Zheng W.-W.,Beijing Institute of Radiation Medicine |
Yang Y.,Purdue University |
Zhang M.-J.,Tianjin University |
Dong X.-M.,Beijing University of Technology |
And 10 more authors.
Progress in Biochemistry and Biophysics | Year: 2013
Nucleophosmin (NPM1 or B23.1) is a ubiquitously expressed nuclear phosphoprotein that plays key role in several cellular processes, including ribosome biogenesis, centrosome duplication, cell cycle progression, cell growth, and transformation. NPM1 is one of the most frequently mutated genes in AML. EDAG is a hematopoietic tissue-specific transcription regulator that plays a key role in maintaining the homeostasis of hematopoietic lineage commitment. In AML patients, the high expression level of EDAG is associated with poor prognosis. Our previous study suggest that EDAG is a physiological binding partner of NPM1 and regulates NPM1 protein stability, however, whether EDAG regulates NPM1 in AML patients and whether EDAG regulates NPM1 mutations remain unknown. In the present study, we found that in bone marrow CD34+ cells from AML patients, silencing of EDAG led to decreased protein stability of NPM1 protein and increased cell sensitivity to daunorubicin. Although EDAG failed to interact with NPMc+ and regulate its protein stability in normal culture condition, with leptomycin B treatment, EDAG overexpression enhanced the protein stability of NPMc+. In AML patients with NPMc+, the CD34 cells were more responsive to daunorubicin treatment than the cells from AML with wild type NPM1, and silencing of EDAG weakly increased the sensitivity to daunorubicin. These results suggested a potential role of EDAG in chemotherapy of AML and the "escape" of NPMc + protein from EDAG stabilization might contribute to the favorable prognosis of AML with NPMc+.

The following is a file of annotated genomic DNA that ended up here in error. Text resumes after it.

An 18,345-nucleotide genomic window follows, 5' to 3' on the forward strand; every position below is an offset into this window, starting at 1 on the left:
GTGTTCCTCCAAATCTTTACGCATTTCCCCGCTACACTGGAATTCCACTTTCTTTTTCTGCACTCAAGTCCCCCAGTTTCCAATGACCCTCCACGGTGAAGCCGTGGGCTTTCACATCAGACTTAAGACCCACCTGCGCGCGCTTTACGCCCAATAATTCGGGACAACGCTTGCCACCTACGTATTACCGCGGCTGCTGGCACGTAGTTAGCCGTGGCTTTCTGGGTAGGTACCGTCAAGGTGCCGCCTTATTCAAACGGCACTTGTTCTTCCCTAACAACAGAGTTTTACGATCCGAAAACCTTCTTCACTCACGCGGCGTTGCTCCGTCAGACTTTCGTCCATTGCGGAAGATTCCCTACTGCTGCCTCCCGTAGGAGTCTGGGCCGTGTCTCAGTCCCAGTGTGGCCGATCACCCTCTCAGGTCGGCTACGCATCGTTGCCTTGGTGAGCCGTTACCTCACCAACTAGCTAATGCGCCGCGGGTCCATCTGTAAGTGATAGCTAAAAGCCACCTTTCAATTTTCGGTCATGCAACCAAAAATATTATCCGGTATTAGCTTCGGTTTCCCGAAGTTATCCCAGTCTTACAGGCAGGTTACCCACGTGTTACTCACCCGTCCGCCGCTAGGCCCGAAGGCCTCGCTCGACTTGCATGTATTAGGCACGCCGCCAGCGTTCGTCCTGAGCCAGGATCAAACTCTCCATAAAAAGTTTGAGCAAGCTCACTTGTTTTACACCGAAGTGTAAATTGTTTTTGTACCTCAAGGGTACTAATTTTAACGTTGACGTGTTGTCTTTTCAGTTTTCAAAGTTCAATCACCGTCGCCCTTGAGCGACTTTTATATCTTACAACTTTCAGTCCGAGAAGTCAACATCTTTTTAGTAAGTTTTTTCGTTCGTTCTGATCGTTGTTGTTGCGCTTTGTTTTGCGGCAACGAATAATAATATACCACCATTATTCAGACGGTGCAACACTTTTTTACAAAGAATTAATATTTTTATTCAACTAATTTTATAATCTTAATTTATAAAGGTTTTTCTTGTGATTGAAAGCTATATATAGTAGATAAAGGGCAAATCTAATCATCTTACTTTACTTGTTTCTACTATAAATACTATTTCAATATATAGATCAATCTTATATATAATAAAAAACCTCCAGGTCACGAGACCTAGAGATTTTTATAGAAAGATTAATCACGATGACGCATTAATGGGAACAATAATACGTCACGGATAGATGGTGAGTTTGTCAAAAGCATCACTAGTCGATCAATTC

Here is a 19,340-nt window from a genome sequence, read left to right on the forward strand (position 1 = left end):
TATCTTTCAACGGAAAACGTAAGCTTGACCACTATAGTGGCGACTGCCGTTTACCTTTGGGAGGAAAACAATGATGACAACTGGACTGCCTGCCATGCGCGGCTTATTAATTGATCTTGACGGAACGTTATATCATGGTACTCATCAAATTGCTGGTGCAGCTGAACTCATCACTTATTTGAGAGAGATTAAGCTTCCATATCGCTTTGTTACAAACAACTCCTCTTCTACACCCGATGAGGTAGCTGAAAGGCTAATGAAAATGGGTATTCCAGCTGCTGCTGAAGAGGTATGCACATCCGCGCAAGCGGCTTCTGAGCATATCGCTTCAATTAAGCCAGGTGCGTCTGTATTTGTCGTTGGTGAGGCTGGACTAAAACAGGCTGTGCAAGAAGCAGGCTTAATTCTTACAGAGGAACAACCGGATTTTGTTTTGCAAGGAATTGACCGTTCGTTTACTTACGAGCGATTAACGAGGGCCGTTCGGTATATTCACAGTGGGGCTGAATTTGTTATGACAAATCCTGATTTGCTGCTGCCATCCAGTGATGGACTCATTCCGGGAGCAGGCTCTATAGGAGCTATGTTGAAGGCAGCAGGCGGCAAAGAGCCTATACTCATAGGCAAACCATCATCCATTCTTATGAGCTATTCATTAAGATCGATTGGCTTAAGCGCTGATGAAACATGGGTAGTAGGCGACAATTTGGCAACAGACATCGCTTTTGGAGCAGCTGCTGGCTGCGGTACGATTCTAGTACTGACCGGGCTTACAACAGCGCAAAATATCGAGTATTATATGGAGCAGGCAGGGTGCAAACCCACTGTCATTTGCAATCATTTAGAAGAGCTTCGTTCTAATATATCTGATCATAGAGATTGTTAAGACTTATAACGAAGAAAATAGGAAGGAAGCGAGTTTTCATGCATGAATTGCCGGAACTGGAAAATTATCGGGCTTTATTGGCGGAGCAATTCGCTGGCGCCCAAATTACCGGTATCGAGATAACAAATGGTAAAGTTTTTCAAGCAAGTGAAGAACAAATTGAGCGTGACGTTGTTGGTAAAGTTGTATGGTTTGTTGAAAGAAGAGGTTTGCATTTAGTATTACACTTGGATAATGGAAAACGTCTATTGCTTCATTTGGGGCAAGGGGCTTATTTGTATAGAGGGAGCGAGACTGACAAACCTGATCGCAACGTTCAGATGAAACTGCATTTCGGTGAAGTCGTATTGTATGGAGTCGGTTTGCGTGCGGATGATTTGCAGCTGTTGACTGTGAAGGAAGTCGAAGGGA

Li C.-Y.,Beijing Institute of Radiation Medicine |
Cao C.-Z.,Beijing Institute of Radiation Medicine |
Xu W.-X.,State Key Laboratory of Proteomics |
Cao M.-M.,Tianjin University |
And 12 more authors.
Gut | Year: 2010
Background: Human hepassocin (HPS) was originally detected by subtractive and differential cDNA cloning as a liver-specific gene that was markedly upregulated during liver regeneration. Previous studies suggested that HPS showed mitogenic activity on isolated hepatocytes in vitro. However, its in vivo functions remained largely unknown. Therefore, the function of recombinant human HPS during liver regeneration and chemically induced liver injury was investigated. Methods: The proliferation of primary hepatocytes was examined by [3H]thymidine incorporation and immunohistological staining of proliferating cell nuclear antigen (PCNA). RNA interference was performed to knock down the endogenous expression of HPS. The proliferation of L02 cells was examined by MTS assay. The phosphorylation of ERK1/2 (extracellular signal-regulated kinase 1/2) was investigated by western blotting analysis. Assessment of liver injury (histology, serum alanine aminotransferase (ALT) and aspartate aminotransferase (AST) levels) and of apoptosis, by TUNEL (terminal deoxynucleotidyl transferase-mediated dUTP nick-end labelling) assay, was performed. Results: Purified recombinant human HPS showed specific mitogenic activity on primary hepatocytes and normal liver cell lines in a mitogen-activated protein kinase (MAPK)-dependent manner and stimulated the proliferation of hepatocytes in rats with 70% partial hepatectomy. Administration of HPS to rats after D-galactose and carbon tetrachloride (CCl4) treatment protected against liver injury (minimal liver necrosis, depressed ALT and AST levels, and decreased lethality), reduced apoptosis and enhanced proliferation. Knock-down of endogenous HPS in vivo enhanced the liver injury induced by D-galactose by increasing the apoptosis and elevating ALT and AST levels. Conclusions: HPS is a hepatic growth factor which can accelerate hepatocyte proliferation in vivo and protect against liver injury. These data point to the potential interest of HPS in the treatment of fulminant hepatic failure.